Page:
A new strategy for a broadband media space
Leonardo Chiariglione – CEDEO.net
A wise use of broadband to feed human senses with information to promote knowledge has been the concern of many, at least since the day Guglielmo Marconi showed the existence of a communication commons then called ether. The first steps in that use were forward looking, also because of the immediacy of the technology needed to modulate a carrier with sound information and the global coverage offered by the frequencies used at that time.
The steps undertaken by various countries in the 1930s to 1950s with the introduction of monochrome television were less so, also because of the complexity of the technology required to electrically represent moving picture information and because, in the event, the restricted coverage of the VHF and UHF bands practically made television a national – or at most regional – affair.
The same mindset continued in the 1950s to 1970s with the introduction of colour information with further fissures created at the behest of national pride, more than by the desire to make a wise use of broadband. Ditto for the originally (1950s) very local phenomenon of Community Antenna Television (CATV) designed to provide access to television to disadvantaged areas that continued, with the same mindset, well into the 1980s.
Satellite broadcasting, with its at least regional coverage, should have been the time to rethink the broadband strategy. In Europe the Multiplexed Analogue Component strategy would have provided uniformity, but it clashed with the more aggressive Nippo-American HDTV strategy that led to a confrontation lasted decades.
In the 1980s the maturing digital technologies provided ample opportunities for diverging international-national-industry-company paths to digital television. Videoconference was the purview of the telecommunication industry and ITU-T Recommendation H.120 (begun in 1974 as COST 211) approved in the early 1980s should have marked the advent of interactive broadband in the office first and, with H.261, in all homes.
The European audio broadcasting industry put its hopes in the Eureka project EU 147 (Digital Audio Broadcasting). The system was developed and deployed in Europe and elsewhere but global success has still to smile on that industry.
Interactive video made possible by the biggest source of broadband since the early 1980 – the Compact Disc (CD) – provided another opportunity for a further splitting of broadband strategy. Philips and RCA battled for some time with Compact Disc Interactive (CDI) and Digital Video Interactive (DVI), respectively, with most other companies watching on the sidelines the battle.
While the rest of the world battled with more bandwidth for television – the analogue way – the national broadcaster RAI and the then Italian telecommunication manufacturer Telettra showed the world during the Football World Cup of 1990 that a digital broadband strategy was possible by using one satellite transponder for one HDTV program. Italy lost the cup it hope to get by hosting the games, but a bigger loss was the sale of Telettra by FIAT (its owner) to Alcatel in exchange for an accumulator factory. It would take another 10 years before digital HDTV would become a reality again.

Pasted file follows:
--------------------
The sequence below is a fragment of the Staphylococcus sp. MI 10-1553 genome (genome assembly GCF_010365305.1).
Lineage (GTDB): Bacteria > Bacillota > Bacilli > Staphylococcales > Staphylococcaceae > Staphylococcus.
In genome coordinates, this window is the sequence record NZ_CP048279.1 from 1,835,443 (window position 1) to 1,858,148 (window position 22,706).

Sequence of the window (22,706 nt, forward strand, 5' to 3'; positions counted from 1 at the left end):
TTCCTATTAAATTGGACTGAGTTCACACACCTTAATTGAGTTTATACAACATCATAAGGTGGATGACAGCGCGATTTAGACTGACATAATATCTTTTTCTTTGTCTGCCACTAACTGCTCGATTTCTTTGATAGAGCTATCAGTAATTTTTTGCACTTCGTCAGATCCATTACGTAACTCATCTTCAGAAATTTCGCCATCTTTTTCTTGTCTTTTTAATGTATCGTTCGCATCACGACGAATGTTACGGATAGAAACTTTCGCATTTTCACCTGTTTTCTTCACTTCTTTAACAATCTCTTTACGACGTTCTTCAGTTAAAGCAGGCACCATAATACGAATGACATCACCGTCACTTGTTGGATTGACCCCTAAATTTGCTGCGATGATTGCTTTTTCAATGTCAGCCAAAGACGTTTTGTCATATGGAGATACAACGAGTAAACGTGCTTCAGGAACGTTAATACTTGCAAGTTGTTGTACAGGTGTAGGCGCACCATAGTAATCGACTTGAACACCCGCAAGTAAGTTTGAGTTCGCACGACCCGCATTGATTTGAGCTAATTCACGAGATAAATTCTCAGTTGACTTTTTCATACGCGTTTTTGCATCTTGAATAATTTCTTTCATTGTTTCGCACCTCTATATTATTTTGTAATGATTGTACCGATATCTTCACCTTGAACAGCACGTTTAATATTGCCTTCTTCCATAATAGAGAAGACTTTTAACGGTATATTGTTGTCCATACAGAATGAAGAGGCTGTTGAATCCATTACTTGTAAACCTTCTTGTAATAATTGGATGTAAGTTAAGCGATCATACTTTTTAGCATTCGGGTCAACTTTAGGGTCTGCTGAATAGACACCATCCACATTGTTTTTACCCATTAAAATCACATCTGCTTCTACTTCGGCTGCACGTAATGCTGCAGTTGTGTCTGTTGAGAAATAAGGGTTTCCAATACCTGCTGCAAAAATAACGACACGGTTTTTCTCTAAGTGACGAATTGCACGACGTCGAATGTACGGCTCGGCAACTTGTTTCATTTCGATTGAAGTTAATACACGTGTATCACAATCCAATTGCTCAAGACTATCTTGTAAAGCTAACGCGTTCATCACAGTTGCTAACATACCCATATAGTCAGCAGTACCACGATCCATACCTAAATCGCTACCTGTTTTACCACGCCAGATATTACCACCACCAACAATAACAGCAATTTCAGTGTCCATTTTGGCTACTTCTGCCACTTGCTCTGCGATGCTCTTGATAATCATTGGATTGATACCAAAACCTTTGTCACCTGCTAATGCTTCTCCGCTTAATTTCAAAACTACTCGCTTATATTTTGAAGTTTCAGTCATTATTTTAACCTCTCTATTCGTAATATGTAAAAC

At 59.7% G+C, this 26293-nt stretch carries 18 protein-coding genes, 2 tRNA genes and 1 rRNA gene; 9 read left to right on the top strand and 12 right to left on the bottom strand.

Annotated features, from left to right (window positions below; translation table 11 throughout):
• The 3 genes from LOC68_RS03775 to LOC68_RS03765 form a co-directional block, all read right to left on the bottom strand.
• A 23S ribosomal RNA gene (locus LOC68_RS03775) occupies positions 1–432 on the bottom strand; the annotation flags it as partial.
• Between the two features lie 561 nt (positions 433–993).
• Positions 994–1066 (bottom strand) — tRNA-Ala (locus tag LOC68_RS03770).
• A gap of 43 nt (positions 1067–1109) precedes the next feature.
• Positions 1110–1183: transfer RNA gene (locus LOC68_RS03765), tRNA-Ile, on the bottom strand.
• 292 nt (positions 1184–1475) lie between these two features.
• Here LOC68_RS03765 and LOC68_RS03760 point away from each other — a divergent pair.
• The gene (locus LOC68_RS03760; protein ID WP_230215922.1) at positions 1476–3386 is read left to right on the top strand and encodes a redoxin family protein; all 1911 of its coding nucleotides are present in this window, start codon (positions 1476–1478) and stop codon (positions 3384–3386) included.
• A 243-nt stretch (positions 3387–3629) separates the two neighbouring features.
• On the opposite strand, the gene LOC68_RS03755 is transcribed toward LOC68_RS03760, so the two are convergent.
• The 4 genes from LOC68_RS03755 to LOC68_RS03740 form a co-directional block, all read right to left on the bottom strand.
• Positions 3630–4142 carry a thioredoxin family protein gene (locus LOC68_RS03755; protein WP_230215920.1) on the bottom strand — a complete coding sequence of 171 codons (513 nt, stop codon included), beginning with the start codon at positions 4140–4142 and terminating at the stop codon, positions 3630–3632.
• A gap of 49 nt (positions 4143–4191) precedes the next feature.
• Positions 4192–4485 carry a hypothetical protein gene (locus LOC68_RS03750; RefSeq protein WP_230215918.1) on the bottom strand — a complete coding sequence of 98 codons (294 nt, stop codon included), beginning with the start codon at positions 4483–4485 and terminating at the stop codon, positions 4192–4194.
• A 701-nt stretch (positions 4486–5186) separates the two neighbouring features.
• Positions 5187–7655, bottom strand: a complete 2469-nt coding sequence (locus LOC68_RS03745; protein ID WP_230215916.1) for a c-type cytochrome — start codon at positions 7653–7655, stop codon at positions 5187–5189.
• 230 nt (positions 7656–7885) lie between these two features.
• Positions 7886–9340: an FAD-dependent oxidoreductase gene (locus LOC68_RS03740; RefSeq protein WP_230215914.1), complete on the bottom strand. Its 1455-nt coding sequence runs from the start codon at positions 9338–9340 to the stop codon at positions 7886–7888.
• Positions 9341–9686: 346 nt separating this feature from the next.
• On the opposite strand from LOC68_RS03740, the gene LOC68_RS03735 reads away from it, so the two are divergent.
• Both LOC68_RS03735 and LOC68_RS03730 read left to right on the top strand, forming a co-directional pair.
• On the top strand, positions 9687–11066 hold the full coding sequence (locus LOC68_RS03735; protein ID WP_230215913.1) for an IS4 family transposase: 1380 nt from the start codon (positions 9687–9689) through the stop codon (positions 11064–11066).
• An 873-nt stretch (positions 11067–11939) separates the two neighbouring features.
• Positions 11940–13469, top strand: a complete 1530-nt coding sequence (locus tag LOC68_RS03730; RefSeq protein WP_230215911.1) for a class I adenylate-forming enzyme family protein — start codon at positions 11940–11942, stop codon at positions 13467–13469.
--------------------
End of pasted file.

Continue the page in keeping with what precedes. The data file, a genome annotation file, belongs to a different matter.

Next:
The same message was conveyed by General Instruments that showed that a seemingly easy-to-grasp broadband strategy was possible by putting the digital equivalent of an HDTV program in the narrow 6 MHz band of one USA terrestrial television channel.
The approach of the Moving Picture Experts Group (MPEG), set up in the late 1980s, showed that a broadband strategy would work if based on a common application-agnostic standard shared and supported by all those in need of a digital television solution. Its results are worth reviewing because the landscape of media today has little in common with the situation 20 years ago.
· Several hundreds million of Video CD players have been sold, particularly in the Far East, and billions of Video CDs have been printed. Video CD employs all parts of MPEG-1.
· MP3 players – both hardware and software – have been sold/distributed by the hundreds of million and the number of MP3 tracks is counted by the hundreds of billions. Tens of million MP3 encoders – mostly software – have been sold/distributed thus creating scores of new life styles. MP3 employs Layer 3 of MPEG-1 Audio.
· More than one hundred million digital TV set top boxes for terrestrial, satellite and cable television have been sold/distributed and millions of hours of TV programs have been digitally broadcasted. Digital television employs MPEG-2 Video/Systems and often MPEG-1 Audio Layer 2 and in some cases MPEG-2 Advanced Audio Coding (AAC).
· Several hundreds million of Digital Versatile Video (DVD) players – both hardware and software – have been sold/distributed and several billion DVDs have been sold. DVD employs MPEG-2 Video/Systems.
· More than one hundred million photo cameras capable of recording video have been sold and tens of million hours of video have been recorded. Digital cameras employ MPEG-4 Visual and the MPEG-4 File Format.